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Maroons, without themselves incurring the name of barbarous; but to employ the only resource which they had left to save the country from de. struction, and themselves and families from indiscriminate slaughter, was surely, at least, a pardonable retaliation. And the author does not hesitate to assert, that had the Maroons held out for three or four months longer, Jamaica would have exhibited a scene of general conflagration, havoc, and ruin! In the season of crop, the weather is usually long and excessively dry, and so combustible does the stubble of the cane-fields become in consequence, that a spark of fire communicated to them, would in a few hours consume three or four plantations; and the blaze, if once become general, would be stopped with much difficulty ;-even the grass at this season is so parched by the heat and the drought, that it would assist to propagate the devouring element. Thus then the Maroons would have had it in their power to destroy the property of the country; and many of the slaves, seeing their success and their desperate exploits, would have been tempted, by a view of independence, to have joined their banners, and to have massacred the few whites who had been left in care of the plantations. But for what purpose were these dogs gotten? Was it to tear, devour, and suck the blood of the unhappy Maroons, as was insidiously represented ?. Those who have ever traversed the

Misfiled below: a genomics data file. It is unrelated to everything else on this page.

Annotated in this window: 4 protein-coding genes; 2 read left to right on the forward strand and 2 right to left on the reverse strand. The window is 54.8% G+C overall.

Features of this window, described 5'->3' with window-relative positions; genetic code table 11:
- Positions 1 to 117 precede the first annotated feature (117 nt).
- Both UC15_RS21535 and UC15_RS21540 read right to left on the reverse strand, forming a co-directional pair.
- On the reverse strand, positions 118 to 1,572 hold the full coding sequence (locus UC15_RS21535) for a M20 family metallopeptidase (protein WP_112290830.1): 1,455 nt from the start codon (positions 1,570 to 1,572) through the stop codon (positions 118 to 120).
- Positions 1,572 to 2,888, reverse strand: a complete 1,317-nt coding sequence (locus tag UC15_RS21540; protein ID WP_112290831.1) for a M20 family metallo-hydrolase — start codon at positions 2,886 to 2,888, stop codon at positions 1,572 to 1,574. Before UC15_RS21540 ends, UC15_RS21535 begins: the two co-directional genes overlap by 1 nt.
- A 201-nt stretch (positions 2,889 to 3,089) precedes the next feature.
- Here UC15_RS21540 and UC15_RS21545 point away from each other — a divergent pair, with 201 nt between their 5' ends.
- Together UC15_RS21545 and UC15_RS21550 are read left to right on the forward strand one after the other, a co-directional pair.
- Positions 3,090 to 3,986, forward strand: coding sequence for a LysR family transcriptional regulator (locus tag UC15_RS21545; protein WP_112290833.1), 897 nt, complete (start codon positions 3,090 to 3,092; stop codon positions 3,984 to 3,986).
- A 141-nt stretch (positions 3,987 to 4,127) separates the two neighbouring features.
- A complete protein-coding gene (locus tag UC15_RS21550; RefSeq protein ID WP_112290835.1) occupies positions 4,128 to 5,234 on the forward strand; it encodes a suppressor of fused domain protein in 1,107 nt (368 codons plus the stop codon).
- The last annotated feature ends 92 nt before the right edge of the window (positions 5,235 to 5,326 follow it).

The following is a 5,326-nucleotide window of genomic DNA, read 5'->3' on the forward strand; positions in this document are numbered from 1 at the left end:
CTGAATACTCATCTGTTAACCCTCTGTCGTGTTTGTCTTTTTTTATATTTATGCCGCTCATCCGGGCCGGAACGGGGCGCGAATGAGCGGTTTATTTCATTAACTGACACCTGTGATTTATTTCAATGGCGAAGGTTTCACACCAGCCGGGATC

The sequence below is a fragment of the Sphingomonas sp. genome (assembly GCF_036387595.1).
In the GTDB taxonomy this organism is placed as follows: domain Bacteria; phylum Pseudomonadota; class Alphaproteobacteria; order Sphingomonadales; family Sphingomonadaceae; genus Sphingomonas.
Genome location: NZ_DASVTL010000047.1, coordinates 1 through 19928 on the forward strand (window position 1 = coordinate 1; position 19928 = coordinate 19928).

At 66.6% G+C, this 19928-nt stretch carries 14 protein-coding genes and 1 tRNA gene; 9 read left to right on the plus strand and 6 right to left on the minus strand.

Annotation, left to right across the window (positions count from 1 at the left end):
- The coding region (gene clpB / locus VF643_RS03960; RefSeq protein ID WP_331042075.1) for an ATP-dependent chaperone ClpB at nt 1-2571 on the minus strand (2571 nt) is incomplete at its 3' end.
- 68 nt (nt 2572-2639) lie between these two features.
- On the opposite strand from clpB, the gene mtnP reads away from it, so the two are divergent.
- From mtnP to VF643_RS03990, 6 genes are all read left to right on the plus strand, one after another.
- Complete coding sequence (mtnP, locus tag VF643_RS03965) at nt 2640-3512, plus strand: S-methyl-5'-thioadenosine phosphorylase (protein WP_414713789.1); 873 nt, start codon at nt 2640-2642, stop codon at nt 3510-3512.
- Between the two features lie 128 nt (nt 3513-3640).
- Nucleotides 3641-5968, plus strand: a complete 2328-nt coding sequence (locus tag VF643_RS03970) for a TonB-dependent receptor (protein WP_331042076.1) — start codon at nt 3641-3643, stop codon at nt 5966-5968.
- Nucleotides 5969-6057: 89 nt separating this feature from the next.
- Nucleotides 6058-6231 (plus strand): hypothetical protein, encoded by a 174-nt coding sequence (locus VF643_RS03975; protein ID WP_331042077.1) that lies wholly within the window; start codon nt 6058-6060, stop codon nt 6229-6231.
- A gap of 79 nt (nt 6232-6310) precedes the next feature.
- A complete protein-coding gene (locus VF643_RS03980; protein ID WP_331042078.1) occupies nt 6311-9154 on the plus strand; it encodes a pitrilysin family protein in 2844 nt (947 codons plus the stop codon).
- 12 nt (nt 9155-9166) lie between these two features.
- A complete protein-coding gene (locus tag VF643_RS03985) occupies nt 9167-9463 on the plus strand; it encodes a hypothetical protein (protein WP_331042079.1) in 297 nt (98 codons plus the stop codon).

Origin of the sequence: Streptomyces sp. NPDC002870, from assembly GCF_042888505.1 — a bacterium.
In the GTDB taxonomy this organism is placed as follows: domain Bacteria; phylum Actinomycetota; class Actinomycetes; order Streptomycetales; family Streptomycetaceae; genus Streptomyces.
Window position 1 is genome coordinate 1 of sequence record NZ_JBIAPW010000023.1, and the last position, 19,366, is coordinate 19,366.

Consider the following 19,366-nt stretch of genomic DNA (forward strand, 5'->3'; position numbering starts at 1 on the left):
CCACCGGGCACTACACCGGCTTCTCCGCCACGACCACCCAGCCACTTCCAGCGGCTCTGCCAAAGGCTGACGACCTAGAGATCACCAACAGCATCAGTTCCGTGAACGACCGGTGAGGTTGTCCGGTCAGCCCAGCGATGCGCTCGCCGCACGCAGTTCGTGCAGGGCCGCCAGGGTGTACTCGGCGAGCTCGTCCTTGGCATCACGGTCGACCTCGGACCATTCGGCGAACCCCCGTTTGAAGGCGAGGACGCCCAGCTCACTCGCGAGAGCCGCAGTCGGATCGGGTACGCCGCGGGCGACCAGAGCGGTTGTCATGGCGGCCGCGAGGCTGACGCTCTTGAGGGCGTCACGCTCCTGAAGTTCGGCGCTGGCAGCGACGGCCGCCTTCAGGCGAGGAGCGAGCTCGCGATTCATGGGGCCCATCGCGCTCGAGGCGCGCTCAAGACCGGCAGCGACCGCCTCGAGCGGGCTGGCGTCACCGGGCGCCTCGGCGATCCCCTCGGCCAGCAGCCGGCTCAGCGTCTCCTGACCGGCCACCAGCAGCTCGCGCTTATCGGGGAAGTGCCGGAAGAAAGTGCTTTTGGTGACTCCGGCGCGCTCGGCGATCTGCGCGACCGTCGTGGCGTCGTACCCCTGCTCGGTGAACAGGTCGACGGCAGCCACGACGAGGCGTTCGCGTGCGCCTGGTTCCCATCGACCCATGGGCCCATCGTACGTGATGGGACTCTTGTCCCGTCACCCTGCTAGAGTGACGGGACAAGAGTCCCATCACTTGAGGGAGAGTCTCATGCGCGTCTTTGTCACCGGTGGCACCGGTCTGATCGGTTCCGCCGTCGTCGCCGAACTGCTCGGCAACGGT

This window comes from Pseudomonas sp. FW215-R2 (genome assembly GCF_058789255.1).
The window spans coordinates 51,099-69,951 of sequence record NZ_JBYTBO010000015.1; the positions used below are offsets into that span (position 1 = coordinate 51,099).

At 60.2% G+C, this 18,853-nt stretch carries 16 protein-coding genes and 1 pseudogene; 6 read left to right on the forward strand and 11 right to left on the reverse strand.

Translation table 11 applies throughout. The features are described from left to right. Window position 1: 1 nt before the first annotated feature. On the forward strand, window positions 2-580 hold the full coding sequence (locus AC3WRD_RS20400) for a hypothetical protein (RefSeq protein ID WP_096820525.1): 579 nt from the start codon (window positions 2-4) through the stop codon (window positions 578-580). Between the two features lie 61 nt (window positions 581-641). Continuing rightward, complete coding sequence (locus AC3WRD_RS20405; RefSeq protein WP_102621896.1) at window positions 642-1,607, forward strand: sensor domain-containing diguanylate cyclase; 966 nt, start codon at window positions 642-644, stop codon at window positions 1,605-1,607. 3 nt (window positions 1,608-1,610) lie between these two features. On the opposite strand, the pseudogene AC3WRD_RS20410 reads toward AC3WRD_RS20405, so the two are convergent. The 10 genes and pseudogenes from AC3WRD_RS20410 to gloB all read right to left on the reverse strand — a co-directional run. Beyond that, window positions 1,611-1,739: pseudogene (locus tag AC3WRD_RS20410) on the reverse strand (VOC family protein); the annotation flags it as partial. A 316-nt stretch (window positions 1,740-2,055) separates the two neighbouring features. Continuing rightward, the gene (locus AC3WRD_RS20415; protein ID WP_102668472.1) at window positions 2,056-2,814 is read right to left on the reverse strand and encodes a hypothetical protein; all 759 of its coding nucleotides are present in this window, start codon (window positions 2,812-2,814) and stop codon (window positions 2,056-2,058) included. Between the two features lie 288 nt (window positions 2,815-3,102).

interior and mountainous parts of Jamaica, well know that they afford fastnesses to such a people as the Maroons, in which dogs could not be so employed with any chance of success. Of this the whites were fully aware. But, by their keen scent, they might discover the lurking retreats of the enemy, on the approach to them of the parties of the whites, and thus put them on their guard against those ambushes which so often proved fatal to them. But the grand intent of these animals was the terror which the name and the presence of them conveyed to the minds of the Maroons. Negroes are fond of exaggeration, and such of the slaves as had seen them, and afterwards resorted to the Maroons, gave to theas people an appalling description of their size, their fierceness, their strength, their agility, and numbers. This account operated as was expected and desired; the Maroons soon after the introduction of the Spanish dogs, testified a desire to capitulate, which they would not (as they themselves said) otherwise 50 easily have done. And thus was much bloodshed, not to say the absolute destruction of the country, prevented by thesə animals. At the same time not a drop of blood was shed by them, if we except an unfortunate accident, of one getting loose from its keeper, soon after their arrival, and worrying an old negro woman. They were muzzled and held in couples by the Spanish chasseurs.